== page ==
Odd figurines kept turning up on our pebble-strewn beach. The tide would go out, we’d go for a walk, and we’d see something protruding from the sand – a little arm or a head, the trunk of an elephant . . . Our conjecture is that these objects were thrown into the sea as votive offerings by those we called “The Reef People,” the denizens our neighboring seafood restaurant, and had some symbolic meaning in connection with whatever religion they practiced.
We decided that they should be repurposed as elements of sculptures. Most of them were extremely worn by moving around, tidally, among the sand and stones, or corroded by the saltwater. They all seemed to have some sense of mystery about them.
Our football player and blonde girl intrigued us for years before we found a beautiful quartz-like stone on the beach, and placed them side by side in front of it on our deck, standing on a worn piece of flat micaceous rock. We ended up making the girl into a fairy princess by standing her in an oyster shell, like a “Venus-on-the-half-shell.” After a time we realized we had a sculpture, and named it according to the strange sense of the presence they conveyed. The piece lived in various outdoor places, most recently in our back yard, against a brick retaining wall. The figures kept falling over, and we’d stand them up again, trying various versions of posing them. It was a little like playing with dolls, but . . . strange dolls.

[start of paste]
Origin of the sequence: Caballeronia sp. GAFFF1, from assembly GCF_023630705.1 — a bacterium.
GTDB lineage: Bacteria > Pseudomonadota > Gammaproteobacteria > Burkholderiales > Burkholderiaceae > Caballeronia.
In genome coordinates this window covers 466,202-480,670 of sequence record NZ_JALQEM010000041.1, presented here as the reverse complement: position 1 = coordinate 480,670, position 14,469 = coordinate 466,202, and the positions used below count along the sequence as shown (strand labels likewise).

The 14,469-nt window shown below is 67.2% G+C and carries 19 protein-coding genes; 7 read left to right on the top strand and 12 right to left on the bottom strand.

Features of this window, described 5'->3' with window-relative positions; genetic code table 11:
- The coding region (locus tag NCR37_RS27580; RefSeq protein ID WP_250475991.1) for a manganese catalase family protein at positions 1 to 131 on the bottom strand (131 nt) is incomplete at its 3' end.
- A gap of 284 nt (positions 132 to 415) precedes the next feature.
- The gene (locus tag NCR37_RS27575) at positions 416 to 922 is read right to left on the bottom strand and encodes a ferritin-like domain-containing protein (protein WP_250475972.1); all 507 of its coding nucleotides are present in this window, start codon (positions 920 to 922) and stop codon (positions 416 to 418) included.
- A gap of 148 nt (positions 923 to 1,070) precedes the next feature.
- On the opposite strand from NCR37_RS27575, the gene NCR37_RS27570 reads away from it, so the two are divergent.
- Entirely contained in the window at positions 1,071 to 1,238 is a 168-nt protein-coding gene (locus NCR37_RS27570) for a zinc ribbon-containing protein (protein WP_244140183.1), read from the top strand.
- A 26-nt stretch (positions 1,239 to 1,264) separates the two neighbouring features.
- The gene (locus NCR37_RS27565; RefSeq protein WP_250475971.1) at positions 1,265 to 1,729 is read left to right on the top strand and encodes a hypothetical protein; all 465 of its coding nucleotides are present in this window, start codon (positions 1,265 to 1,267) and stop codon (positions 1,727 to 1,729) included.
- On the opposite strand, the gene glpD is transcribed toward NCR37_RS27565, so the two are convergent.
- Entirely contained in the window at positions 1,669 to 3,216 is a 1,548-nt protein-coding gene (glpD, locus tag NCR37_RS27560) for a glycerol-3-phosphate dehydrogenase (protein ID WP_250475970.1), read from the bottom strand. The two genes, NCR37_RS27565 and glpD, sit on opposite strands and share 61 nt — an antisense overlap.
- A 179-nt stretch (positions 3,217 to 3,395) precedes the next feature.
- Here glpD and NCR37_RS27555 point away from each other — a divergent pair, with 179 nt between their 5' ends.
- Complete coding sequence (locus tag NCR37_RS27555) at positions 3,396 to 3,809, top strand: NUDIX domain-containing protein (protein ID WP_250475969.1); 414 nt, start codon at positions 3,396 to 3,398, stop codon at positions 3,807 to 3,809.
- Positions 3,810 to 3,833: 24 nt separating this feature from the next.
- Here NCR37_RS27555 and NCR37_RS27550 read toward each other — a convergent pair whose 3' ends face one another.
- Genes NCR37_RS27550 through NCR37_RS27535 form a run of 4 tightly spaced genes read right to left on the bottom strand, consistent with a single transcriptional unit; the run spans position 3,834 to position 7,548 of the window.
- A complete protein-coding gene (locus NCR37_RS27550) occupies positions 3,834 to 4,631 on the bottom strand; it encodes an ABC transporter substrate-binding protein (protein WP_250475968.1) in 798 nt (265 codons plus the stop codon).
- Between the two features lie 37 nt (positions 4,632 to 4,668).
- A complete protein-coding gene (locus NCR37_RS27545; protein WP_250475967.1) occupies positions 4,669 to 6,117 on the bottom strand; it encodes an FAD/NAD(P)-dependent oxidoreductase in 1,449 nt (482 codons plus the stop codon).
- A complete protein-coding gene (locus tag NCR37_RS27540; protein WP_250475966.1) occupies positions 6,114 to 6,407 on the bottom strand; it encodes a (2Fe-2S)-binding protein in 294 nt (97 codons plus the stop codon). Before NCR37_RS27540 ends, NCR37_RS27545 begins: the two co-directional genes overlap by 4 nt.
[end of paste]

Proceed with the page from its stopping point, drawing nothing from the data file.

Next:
We finally decided to give it some permanence by fabricating a sandbox from wood salvaged from the pallets of concrete that were brought in to rebuild our seawall after Hurricane Sandy. We filled it with sand from the beach we found them on, intending to somehow glue them in place in their ineffably strange poses against their “special,” glistening rock. Because the stones were so heavy, and tended to shift slightly, we concluded that they should remain “loose,” and be posed at will.
Whoever is in possession of this sculpture will find that they are involved in a strange sort of ménage-a-trois with the two figures, with their beady, lifeless black eyes staring into space, together yet apart with their weirdly outstretched arms, occasionally falling over and having to be re-posed, with every different positioning making a subtle shift in their relationship.